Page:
Fixed income returns were as follows for November: the Bloomberg Barclays U.S. Aggregate Bond Index gained 0.30%, the Bloomberg Barclays U.S. Credit Index rose a modest 0.08%, the Bloomberg Barclays U.S. Corporate High Yield Index was off by -0.97% and the Bloomberg Barclays Municipal Index gained 0.85%. For the year to date, those index returns in the same order were as follows: -1.29%, -1.00%, 3.34%, and 1.35%, respectively. With only one month to go in the year, the Agg is close to posting only its fourth annual drop since its inception in 1976. This has been clearly a challenging year for bonds and, in particular, for U.S. Treasuries. High yield bonds remained the clear leader year to date and municipals have also enjoyed gains as concerns about higher taxes mount.
The 30-year U.S. Treasury Index gained 3.36% for the month, as the 30-year yield dropped, but it is still off by -2.61% year to date. The general U.S. Treasury Index gained 0.77% in November and is down -1.82% year to date. We continue to maintain our long-standing position favoring credit versus pure rate exposure in this interest rate environment.
ECONOMIC DATA AND OUTLOOK
Job market data showed ongoing improvements occurred in October. Expectations were calling for 450,000 non-farm payroll additions to be reported for the month, but 531,000 jobs were created. Prior month data was also revised sharply higher with 312,000 jobs now reported for September compared to the prior estimate of just 194,000. The unemployment rate continued its steady march lower to 4.6% in October compared to estimates of 4.7% and the prior month’s level of 4.8%.
Job openings remained abundant in September with 10.438 million vacancies reported, which was above expectations, but a drop from the prior month. We reiterate our belief that more workers will move back into the job market as many extended benefits have now expired, kids have started going back to in-person school, and the economic recovery continues. Stronger economic growth in the fourth quarter should help fuel the job market recovery as well.
The obvious caveat at this point is what impact the Omicron variant will have on the hiring process and people’s willingness to return to work in the months ahead. At this time, it is too early to determine what the impact of this variant might be. Ultimately, the job market is an important factor to monitor with about 70% of U.S. economic activity driven by consumer spending.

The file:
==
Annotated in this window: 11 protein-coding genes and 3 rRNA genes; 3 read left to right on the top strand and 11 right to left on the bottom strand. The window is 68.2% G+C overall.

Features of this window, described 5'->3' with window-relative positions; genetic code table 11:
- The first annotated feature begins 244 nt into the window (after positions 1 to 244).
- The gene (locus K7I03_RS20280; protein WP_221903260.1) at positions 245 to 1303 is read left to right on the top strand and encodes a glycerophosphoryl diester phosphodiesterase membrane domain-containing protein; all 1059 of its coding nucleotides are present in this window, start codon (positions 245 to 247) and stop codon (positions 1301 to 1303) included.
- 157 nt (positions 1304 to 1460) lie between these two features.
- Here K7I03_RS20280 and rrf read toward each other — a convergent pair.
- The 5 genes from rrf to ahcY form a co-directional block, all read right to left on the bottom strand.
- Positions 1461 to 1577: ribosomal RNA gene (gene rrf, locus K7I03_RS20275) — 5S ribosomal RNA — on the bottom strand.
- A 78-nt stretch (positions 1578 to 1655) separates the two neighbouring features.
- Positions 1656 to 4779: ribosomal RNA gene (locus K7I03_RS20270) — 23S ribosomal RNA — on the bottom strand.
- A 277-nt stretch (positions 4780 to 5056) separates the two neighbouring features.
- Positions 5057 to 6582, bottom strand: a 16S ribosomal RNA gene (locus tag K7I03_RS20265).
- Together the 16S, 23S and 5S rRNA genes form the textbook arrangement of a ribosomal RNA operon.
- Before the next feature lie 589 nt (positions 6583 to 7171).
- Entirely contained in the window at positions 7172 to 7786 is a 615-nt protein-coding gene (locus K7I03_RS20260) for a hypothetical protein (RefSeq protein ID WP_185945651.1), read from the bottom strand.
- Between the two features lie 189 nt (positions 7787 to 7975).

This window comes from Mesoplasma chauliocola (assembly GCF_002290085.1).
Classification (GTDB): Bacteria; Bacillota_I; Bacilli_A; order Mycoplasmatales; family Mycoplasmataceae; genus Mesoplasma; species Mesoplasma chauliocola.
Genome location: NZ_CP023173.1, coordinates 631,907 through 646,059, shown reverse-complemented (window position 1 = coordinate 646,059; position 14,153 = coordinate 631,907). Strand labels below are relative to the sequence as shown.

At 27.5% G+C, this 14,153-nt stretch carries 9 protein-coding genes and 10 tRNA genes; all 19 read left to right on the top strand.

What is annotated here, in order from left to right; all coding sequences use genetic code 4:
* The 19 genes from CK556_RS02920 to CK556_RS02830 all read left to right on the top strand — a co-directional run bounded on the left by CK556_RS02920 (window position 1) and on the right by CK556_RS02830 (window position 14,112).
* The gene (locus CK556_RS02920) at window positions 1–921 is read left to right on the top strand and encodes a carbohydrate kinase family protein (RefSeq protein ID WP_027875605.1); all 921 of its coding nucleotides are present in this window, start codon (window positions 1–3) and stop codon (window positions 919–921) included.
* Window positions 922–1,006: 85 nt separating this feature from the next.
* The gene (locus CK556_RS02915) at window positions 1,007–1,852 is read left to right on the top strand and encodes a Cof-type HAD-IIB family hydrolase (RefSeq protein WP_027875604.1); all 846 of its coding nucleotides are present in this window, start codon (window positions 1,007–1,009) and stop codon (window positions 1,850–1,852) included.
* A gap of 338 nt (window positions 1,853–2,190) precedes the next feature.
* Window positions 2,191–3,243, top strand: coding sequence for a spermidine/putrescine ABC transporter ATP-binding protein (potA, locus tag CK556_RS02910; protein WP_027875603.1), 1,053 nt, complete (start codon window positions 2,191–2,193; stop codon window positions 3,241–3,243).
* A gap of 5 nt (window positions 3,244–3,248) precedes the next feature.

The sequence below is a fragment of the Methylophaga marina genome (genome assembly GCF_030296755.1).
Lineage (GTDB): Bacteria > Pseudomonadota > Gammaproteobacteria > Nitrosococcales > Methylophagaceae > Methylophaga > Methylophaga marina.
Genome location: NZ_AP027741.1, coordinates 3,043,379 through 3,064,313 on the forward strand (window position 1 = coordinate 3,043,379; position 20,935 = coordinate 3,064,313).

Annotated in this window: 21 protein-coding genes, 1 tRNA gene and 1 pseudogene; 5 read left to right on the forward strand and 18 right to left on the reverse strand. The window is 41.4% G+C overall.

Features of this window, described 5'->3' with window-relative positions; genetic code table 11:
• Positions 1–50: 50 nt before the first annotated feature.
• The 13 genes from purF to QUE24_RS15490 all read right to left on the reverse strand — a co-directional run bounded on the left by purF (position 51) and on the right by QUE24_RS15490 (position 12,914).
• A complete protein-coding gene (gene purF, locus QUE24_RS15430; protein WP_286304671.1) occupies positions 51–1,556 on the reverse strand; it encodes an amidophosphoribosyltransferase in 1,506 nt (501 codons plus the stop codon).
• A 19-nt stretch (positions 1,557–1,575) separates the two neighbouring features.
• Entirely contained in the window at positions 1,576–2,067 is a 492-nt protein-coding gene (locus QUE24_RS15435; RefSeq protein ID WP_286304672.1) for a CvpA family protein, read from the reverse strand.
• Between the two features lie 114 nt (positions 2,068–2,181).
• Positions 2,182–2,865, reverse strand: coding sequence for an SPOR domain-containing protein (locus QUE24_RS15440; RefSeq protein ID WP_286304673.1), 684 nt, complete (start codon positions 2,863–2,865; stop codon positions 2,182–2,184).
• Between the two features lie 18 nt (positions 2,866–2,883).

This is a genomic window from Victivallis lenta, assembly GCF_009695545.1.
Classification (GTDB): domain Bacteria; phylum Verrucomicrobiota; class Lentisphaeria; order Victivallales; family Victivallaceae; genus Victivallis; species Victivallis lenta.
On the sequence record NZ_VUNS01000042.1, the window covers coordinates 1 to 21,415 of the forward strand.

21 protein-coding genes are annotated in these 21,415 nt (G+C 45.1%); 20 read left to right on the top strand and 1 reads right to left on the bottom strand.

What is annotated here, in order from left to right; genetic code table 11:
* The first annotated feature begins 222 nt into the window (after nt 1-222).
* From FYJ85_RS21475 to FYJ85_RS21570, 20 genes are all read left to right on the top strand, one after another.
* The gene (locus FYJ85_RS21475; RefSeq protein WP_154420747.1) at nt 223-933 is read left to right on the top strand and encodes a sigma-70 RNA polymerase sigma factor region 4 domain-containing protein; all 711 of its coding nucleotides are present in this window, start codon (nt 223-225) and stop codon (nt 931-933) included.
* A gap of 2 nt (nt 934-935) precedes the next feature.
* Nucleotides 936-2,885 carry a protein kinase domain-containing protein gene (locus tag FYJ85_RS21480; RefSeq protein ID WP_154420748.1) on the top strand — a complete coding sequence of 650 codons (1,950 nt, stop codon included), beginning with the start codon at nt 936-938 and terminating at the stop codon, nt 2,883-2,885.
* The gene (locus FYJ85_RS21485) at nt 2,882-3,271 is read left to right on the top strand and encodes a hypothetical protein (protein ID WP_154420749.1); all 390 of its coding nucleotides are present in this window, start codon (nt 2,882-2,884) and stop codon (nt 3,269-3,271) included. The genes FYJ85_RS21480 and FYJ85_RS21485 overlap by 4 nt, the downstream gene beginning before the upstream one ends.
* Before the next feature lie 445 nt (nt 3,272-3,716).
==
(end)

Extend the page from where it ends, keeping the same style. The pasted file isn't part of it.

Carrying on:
The housing market is still posting strong numbers, but some supply and demand imbalances remain. Strong demand and low inventories have continued to push home prices higher. Based on the year-over-year reading of the S&P CoreLogic CS 20-City Index, home prices increased by 19.05% in September. Although this is clearly a strong increase in home prices, it marks the second month in a row where home price increases have been less than the prior month. It is hard to say if home prices are “cooling,” but the rapid increases in prices seem to have plateaued – albeit at a very elevated level. Housing starts were below expectations in October and lower than the prior month, but building permits exceeded estimates and rose from September.
Existing home sales were strong at a 6.34 million annual pace (higher than expectations and higher than the prior month), potentially reflecting consumers wanting to buy a home and lock in mortgage rates before interest rates moved even higher. New home sales rose modestly in October from September, but at a slower than expected pace. We will continue to monitor how rising home prices and low supply impacts housing market progress as we close out 2021 and move into 2022.
The movement of interest rates also impacts the housing market as it effects the cost of a mortgage. Rates had been moving higher in recent months until the end of November when the Omicron variant drove a flight to quality and yields dropped sharply over the last week of the month. We will monitor how rates move in light of the Omicron variant, coupled with the comments by Chairman Powell and how the Fed approaches the tapering in the months ahead. The housing market has been and continues to be a clear source of strength in the economic recovery and has historically been a good leading indicator for the economy.
The widely followed ISM Manufacturing Index for November was at 60.8, surpassing estimates of 60.5, but a modest drop from the prior month of 61.1. The ISM Non-Manufacturing Index, which covers the much larger service industries in the U.S. economy, came in at a very strong 66.7 – easily surpassing estimates of 62.0 and the prior month’s level of 61.9. Manufacturing and service industries are still showing strong levels of growth. We will monitor supply chain issues as they might hit the manufacturing sector particularly hard. Recall that ISM readings above 50 indicate expansion and below 50 signal contraction, so these current readings remain in very strong growth territory.
Retail sales (ex. auto and gas) continued to advance in October by 1.4%, which was double the expected 0.7% monthly increase. However, some of that data can be impacted by higher prices. Consumer confidence, based on the preliminary University of Michigan Sentiment reading for November, showed a drop to 66.8 compared to the prior reading of 71.7 and expectations of 72.5. Concerns about inflation and ongoing pandemic issues (even prior to the new Omicron variant) have likely weighed on consumer sentiment in recent months.